Nov 5, 2013

Graduate Schools as Development Strategy

When the number of international students increases in the US many people there rejoice. Foreign students who attend graduate-school usually stay in the US after their studies, create companies, and increase productivity. Attracting talented people increases prosperity. That is one of the reasons why many economists are so keen on immigration. A large percentage of companies in the US (last figure I saw was 25%) are founded by immigrants, and many of them went there initially as graduate students. Some Nobel Prize Winners went to the US as graduate students, Daniel Kahneman, for example. Strong graduate schools are engines of growth.

I see a potential in developing countries to emulate that. Building strong Masters and Ph.D. programs can be a developing strategy. There are many very talented people who do not have the means, the opportunity, or the favorable circumstances to study in richer countries. They however could study sound programs in poorer countries if those programs were available. There are several advantages to this approach:
  1. Theses and dissertations can address important local policy problems and offer solutions, they become teaching material in undergraduate programs. Universities in "the South" can start producing useful knowledge more actively. 
  2. Ph.D. and MA students can be excellent research assistants, adjunct professors, and mentors, and their cost is relatively low. Because of that graduate students can complement and contribute to academic excellence in undergraduate programs, which are usually more financially stable than graduate ones.  
  3. Professors and students can interact with peers in richer countries to produce research, innovative teaching, and eventually get funding for collaborative projects.  
  4. Strong graduate schools are in better position to interact with the industry to foster clusters of new products and services. 
There are some examples, like INCAE in Costa Rica and Nicaragua, Universidad de Los Andes in Colombia, and several schools in Mexico such as El Colegio de Mexico, ITAM, Tecnologico de Monterrey, etc. The African School of Economics is a new initiative that will start in 2014 in Benin, it was founded by a Princeton professor and the project looks promising. I have taught at AIMS (African Institute for Mathematical Sciences) Senegal, which is one of several centers across Africa (with others in Cameroon and Ghana, and headquarters in South Africa), and it is excellent.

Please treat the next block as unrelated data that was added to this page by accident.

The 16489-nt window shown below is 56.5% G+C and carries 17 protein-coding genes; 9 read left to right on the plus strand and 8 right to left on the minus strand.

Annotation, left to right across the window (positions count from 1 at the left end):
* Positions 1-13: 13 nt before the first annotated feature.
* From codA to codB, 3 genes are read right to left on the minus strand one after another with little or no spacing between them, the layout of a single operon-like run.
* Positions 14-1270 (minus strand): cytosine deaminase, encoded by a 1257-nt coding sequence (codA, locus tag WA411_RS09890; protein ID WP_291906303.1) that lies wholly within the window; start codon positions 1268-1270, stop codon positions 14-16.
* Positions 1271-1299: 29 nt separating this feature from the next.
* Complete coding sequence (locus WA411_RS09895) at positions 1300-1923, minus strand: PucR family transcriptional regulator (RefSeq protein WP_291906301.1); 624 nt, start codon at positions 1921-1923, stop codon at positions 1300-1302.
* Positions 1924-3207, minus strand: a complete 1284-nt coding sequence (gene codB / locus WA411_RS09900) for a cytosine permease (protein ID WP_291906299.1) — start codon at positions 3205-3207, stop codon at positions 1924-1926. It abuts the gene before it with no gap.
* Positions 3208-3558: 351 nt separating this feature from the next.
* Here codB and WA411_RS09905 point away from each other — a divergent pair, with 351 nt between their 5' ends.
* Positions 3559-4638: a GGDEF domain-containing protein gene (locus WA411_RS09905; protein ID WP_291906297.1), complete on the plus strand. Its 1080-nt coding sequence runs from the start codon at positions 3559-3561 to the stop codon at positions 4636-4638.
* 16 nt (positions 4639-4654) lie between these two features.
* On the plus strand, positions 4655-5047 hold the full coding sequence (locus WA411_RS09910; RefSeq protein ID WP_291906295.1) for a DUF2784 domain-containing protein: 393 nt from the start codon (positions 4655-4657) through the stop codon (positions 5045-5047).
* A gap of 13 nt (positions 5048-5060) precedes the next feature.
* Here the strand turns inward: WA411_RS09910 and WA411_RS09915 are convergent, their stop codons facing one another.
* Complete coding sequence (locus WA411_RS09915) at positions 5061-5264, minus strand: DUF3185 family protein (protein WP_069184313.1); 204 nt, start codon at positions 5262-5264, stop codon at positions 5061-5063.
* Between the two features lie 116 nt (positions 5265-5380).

Two more things: 1) it is expensive but worthwhile, and 2) what I have seen with universities in Ghana and Guatemala, is that with so many young people in those countries, and with their economies growing as they have in the past few years (at least in some sectors in Guatemala), universities quickly become centers of growth, they gain momentum and grow even faster.

Some potential problems:
  1. Some people who have the capital or the power to make this happen probably do not know well   the way graduate schools work in richer countries. 
  2. Regulations in some countries can make it very difficult to open new higher-ed schools. 
  3. Graduate schools could become "enclaves of growth," meaning that there might be little external benefits.  

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